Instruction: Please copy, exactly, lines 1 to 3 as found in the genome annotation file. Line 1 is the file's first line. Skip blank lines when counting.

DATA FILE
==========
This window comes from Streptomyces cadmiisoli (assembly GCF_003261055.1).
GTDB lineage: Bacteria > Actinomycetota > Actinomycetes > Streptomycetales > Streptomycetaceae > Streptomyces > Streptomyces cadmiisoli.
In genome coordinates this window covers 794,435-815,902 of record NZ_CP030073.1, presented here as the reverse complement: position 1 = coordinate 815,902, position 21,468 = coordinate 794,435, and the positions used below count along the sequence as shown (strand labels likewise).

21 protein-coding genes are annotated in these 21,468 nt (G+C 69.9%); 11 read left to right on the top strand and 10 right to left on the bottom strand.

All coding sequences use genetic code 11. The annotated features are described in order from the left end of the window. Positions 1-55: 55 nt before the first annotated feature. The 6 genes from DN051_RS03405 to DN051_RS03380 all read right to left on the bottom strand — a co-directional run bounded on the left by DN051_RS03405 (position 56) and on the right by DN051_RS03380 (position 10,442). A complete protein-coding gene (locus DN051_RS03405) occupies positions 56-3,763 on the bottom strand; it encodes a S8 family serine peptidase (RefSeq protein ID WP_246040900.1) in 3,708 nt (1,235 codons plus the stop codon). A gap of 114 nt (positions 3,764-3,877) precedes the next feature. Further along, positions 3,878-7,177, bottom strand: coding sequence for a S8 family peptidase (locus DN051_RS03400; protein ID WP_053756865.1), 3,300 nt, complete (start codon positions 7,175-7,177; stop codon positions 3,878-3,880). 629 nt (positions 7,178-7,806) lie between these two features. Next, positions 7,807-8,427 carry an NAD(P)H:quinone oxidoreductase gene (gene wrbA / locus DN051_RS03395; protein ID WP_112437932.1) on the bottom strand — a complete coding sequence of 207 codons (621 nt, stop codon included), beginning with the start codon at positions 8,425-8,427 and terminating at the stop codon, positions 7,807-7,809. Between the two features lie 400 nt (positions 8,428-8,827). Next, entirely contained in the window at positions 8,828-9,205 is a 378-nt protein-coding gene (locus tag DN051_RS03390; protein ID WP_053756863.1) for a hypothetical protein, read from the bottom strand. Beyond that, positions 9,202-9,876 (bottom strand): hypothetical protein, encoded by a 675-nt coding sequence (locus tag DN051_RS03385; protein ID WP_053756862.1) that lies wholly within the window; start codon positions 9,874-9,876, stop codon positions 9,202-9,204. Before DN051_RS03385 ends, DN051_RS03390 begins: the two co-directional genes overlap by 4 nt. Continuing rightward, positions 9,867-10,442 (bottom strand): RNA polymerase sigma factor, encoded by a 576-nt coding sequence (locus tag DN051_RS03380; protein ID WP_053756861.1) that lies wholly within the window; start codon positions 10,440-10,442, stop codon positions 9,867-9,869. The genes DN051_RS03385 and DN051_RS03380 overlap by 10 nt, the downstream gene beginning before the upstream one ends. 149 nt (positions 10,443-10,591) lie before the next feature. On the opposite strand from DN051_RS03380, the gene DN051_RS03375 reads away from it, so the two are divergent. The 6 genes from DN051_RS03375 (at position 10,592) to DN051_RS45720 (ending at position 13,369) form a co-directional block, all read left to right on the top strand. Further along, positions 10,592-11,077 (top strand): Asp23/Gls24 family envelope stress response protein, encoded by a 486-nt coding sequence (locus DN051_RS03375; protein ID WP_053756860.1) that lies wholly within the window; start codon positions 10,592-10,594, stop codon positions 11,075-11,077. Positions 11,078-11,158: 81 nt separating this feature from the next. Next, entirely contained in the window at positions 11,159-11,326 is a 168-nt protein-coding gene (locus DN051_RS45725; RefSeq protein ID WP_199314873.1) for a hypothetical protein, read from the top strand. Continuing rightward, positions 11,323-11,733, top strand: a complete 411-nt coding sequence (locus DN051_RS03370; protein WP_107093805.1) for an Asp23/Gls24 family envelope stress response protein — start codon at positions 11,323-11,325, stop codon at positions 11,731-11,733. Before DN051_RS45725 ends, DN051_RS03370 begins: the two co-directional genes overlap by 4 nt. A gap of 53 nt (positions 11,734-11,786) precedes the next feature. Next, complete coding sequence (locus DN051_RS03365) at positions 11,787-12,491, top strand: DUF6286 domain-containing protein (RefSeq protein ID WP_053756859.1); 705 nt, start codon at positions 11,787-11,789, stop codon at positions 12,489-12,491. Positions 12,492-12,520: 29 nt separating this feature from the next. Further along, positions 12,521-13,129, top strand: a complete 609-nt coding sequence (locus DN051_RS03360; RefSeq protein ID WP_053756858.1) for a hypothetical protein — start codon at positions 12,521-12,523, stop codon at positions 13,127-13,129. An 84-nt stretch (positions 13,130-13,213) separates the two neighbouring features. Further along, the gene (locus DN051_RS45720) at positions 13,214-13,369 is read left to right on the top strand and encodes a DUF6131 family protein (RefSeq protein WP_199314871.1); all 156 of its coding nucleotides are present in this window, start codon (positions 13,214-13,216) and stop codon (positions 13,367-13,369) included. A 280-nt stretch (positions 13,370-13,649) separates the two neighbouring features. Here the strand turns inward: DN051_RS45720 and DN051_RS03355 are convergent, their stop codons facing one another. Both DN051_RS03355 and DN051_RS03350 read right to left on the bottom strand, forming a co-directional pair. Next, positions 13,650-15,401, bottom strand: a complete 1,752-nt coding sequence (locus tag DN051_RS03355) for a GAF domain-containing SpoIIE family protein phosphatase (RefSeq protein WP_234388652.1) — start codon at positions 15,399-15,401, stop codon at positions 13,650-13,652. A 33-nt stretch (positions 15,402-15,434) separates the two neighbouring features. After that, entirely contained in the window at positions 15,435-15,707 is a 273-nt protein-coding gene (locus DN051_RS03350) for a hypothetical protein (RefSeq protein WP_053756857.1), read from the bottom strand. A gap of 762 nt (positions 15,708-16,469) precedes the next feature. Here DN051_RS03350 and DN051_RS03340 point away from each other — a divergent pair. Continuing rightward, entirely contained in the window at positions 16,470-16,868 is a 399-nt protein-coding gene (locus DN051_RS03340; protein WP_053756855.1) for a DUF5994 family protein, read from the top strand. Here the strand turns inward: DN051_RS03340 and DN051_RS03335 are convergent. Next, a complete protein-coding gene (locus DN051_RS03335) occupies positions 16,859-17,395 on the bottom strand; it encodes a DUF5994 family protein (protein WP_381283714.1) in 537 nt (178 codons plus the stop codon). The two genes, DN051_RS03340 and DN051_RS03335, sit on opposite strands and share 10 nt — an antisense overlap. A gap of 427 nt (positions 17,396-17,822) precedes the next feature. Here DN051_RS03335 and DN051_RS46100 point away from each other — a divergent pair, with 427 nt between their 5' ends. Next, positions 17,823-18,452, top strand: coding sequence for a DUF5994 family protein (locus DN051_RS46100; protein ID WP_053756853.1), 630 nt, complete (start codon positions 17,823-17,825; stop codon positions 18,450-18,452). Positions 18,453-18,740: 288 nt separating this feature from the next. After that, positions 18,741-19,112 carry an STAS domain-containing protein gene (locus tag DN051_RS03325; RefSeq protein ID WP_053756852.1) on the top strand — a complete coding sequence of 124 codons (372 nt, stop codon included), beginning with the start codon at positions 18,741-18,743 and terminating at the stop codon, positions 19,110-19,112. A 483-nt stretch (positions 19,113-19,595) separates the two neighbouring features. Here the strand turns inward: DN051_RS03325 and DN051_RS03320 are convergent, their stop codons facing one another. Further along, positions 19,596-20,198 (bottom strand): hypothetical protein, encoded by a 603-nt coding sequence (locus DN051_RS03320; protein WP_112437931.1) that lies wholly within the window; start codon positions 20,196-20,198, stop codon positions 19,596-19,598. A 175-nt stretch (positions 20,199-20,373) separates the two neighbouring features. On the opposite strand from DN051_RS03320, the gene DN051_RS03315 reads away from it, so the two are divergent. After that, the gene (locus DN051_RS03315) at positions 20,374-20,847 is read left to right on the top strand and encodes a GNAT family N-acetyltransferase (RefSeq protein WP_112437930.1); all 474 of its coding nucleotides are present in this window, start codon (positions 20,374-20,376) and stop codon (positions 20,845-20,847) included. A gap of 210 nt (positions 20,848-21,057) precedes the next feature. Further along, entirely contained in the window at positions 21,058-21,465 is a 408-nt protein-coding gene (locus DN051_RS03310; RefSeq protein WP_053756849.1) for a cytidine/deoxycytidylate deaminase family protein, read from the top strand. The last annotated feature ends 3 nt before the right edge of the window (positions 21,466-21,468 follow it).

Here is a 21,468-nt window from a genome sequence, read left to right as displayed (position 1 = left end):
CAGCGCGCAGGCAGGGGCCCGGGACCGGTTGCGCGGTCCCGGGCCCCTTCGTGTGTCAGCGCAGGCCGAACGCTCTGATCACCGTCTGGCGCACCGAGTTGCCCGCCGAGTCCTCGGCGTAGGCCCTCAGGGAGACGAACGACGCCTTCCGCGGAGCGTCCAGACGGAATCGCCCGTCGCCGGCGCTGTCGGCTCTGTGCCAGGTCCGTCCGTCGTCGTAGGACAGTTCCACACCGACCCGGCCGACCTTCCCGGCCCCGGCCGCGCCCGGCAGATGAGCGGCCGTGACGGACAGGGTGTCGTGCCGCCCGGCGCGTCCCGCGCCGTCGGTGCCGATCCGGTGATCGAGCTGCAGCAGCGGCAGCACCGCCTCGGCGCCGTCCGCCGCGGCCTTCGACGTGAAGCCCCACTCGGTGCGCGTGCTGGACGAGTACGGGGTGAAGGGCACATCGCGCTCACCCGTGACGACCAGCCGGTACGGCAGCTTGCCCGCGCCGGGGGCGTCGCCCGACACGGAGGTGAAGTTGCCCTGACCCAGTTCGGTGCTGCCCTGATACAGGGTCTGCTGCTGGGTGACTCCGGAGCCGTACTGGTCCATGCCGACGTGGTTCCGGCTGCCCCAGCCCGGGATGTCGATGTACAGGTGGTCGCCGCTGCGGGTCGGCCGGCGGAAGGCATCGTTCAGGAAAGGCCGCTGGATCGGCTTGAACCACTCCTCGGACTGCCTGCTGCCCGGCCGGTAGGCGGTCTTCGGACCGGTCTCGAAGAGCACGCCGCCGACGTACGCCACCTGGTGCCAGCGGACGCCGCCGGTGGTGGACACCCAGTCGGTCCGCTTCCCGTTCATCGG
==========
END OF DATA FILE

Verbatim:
This window comes from Streptomyces cadmiisoli (assembly GCF_003261055.1).
GTDB lineage: Bacteria > Actinomycetota > Actinomycetes > Streptomycetales > Streptomycetaceae > Streptomyces > Streptomyces cadmiisoli.
In genome coordinates this window covers 794,435-815,902 of record NZ_CP030073.1, presented here as the reverse complement: position 1 = coordinate 815,902, position 21,468 = coordinate 794,435, and the positions used below count along the sequence as shown (strand labels likewise).